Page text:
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  1. #1

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    Chemisty in the basement; still good?

    I have some fresh Dektol, Rodinal and fix on order from Freestyle. It will be here next Wednesday.

    In the meantime, I remembered I have a jug of D-76, Dektol, and Fix that I mixed in April or May (exact dates are written on the bottles). They have been in my basement since then (I mixed them shortly before I left for home from college). They have not been in a temperature-controlled environment, and the basement flooded about a month ago due to heavy rain.

    The chemistry is in black plastic jugs. Is there any chance it is still good, or should I pour it out and mix fresh when my shipment comes in? Keep in mind the basement is dark, and stays around 80 degrees in the day and close to ambient at night (so 65-70).

    I hadn't expected to do a lot of B&W work over the summer, but the Mamiya 645 1000s I just bought is begging to be used. I suppose I could run a roll of film through my Nikon FG and test the chemistry that way, unless there's a fail-proof method to tell it's bad without doing that.

    Thoughts?

  2. #2
    Ian Grant's Avatar
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    The mixed chemistry will be fine. That's not old, it'sstill relatively fresh.

    Ian

  3. #3
    dances_w_clouds's Avatar
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    The chemicals were at the most ideal place and temperature that was available so there should be no problems I had undiluted fix that was 3 yrs old and still worked with limitations .

  4. #4
    ozphoto's Avatar
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    For the fix, just drop a piece of unprocessed B&W film into it and see how long it takes to clear.
    If it takes longer than a couple of minutes it's useless. Throw it - fix is cheap enough to replace and it isn't worth the pain of finding out later, your film and/or prints aren't fixed properly.

  5. #5
    Sirius Glass's Avatar
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    I have taken XTOL that is undiluted and over six months old and not had a problem.

    OTOH hypo does not do well after two months.

    YMMV

    Steve
    Warning!! Handling a Hasselblad can be harmful to your financial well being!

    Nothing beats a great piece of glass!

    I leave the digital work for the urologists and proctologists.

  6. #6

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    Obviously, you should test it to ascertain the quality of the chemicals. But I'd be surprised if they've gone bad. The developer might be a bit dodgy if the bottles were not full to to top. Otherwise, it should be fine as long as the flood water didn't seep into the chemistry bottles.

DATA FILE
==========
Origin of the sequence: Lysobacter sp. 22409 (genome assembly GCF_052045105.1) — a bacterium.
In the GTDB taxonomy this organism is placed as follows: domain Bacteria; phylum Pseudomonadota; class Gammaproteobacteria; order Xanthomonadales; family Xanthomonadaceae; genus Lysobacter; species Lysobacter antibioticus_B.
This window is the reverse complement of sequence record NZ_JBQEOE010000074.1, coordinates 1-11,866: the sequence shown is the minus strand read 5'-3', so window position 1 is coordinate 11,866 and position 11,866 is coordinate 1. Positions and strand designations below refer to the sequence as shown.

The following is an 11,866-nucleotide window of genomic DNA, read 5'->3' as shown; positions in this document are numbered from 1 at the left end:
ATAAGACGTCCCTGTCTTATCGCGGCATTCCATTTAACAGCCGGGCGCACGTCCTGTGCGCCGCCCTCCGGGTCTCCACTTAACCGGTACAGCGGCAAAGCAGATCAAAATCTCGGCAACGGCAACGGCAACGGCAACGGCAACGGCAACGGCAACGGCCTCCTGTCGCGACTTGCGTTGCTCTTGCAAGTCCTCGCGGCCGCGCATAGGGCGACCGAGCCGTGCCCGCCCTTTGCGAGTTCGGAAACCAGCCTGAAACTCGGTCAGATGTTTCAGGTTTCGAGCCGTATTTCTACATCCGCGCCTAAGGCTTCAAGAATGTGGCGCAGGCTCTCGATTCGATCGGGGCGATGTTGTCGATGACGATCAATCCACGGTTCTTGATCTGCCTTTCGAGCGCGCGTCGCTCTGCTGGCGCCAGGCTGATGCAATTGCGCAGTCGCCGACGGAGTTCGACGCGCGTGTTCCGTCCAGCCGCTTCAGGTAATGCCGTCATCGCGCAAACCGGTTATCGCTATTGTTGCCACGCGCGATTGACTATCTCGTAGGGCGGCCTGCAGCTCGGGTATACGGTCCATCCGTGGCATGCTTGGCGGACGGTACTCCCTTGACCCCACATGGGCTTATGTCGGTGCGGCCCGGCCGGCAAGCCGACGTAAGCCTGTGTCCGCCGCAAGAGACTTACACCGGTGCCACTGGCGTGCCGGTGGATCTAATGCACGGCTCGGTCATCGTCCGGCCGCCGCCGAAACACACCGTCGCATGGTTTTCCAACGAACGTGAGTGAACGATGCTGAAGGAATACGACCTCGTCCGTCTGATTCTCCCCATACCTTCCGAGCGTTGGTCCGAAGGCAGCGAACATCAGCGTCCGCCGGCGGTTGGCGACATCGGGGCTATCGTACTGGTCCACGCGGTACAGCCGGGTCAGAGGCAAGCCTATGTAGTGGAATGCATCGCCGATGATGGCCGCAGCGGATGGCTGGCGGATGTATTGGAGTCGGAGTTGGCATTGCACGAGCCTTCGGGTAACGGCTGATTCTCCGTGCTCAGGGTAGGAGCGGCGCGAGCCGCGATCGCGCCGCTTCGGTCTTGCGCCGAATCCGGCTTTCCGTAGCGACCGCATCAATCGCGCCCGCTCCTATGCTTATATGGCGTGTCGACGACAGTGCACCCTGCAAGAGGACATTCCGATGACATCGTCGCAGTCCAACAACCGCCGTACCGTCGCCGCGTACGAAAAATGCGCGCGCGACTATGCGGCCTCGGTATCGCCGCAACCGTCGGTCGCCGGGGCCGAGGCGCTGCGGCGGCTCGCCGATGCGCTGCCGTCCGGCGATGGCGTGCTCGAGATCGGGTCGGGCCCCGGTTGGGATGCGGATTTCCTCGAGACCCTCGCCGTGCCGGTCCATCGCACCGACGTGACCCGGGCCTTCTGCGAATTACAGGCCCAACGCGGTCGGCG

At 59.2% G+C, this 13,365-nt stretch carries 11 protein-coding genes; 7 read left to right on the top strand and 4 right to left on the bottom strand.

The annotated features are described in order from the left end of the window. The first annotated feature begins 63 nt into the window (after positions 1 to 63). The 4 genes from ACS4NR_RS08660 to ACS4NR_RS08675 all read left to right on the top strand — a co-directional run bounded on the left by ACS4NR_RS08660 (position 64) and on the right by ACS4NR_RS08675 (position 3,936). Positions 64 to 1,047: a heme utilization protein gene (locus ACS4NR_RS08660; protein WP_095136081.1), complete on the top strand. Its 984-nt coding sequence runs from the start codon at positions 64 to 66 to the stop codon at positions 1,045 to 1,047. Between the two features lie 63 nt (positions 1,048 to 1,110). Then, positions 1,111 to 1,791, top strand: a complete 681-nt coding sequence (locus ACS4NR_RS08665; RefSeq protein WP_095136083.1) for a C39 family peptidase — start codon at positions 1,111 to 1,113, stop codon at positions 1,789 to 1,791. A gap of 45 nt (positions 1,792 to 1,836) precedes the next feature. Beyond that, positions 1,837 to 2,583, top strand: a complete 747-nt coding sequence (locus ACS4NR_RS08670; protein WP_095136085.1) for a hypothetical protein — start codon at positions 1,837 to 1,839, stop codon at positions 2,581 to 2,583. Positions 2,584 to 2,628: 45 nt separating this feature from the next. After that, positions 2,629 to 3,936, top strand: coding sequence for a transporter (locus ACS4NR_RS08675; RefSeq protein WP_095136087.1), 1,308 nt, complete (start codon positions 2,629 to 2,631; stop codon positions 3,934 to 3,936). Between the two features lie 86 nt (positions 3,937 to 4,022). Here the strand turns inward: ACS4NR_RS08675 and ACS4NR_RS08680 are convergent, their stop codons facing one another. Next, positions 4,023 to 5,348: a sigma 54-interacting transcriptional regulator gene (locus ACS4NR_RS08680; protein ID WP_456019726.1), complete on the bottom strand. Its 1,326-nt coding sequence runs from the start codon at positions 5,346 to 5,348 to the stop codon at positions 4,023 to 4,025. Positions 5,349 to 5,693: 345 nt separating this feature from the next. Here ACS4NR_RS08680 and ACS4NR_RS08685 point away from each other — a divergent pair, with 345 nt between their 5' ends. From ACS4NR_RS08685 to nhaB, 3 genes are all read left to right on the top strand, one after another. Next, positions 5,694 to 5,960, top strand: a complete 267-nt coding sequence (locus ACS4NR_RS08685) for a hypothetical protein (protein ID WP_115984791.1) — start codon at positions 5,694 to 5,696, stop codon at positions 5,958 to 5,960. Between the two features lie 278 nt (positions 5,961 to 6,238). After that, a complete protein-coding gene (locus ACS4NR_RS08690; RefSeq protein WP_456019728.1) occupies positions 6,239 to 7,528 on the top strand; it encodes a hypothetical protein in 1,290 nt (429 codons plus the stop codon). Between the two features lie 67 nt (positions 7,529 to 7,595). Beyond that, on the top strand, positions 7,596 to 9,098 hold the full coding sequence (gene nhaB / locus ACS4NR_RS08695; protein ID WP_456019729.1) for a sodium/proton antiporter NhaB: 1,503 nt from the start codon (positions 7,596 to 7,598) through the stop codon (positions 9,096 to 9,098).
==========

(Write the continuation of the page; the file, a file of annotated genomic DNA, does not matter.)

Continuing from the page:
Frank Schifano

  7. #7

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    No, the flood water was only around 5" high, and the bottles were on a table.

    I was pretty much expecting (and figuring for) a total loss of the chemicals, but it seems the general consensus here is that is not the case. I will definitely still test the chemicals before I use them for production work, but so far what I'm hearing is promising!

    Thanks!

  8. #8
    wogster's Avatar
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    Quote Originally Posted by brofkand View Post
    No, the flood water was only around 5" high, and the bottles were on a table.

    I was pretty much expecting (and figuring for) a total loss of the chemicals, but it seems the general consensus here is that is not the case. I will definitely still test the chemicals before I use them for production work, but so far what I'm hearing is promising!

    Thanks!
    Take 3 pieces of film, they don't need to be large, a commercial film tongue is big enough for all three, expose to white light. Take one and put it in a small dish of developer. Take take another piece, and put a drop of fixer on it, wait about 30 seconds and then immerse in a small amount of fixer, time how long it takes for the spot to disappear. When the fixer is done, remove both pieces rinse them off under water and pat dry.

    The one from the developer should be black, like the beginning of a roll of film that was light struck when it was loaded in a camera. The one from the fixer should be completely clear, the third piece is to check the other two against.

    If the piece from the developer is still a little grayish, then I would toss the developer and mix fresh. If the fixer takes a long time to clear the film, say more then 4 minutes with rapid fixer, 10 minutes with hypo, then toss it and mix fresh.
    Paul Schmidt
    See my Blog at http://clickandspin.blogspot.com

    The greatest advance in photography in the last 100 years is not digital, it's odourless stop bath....



 

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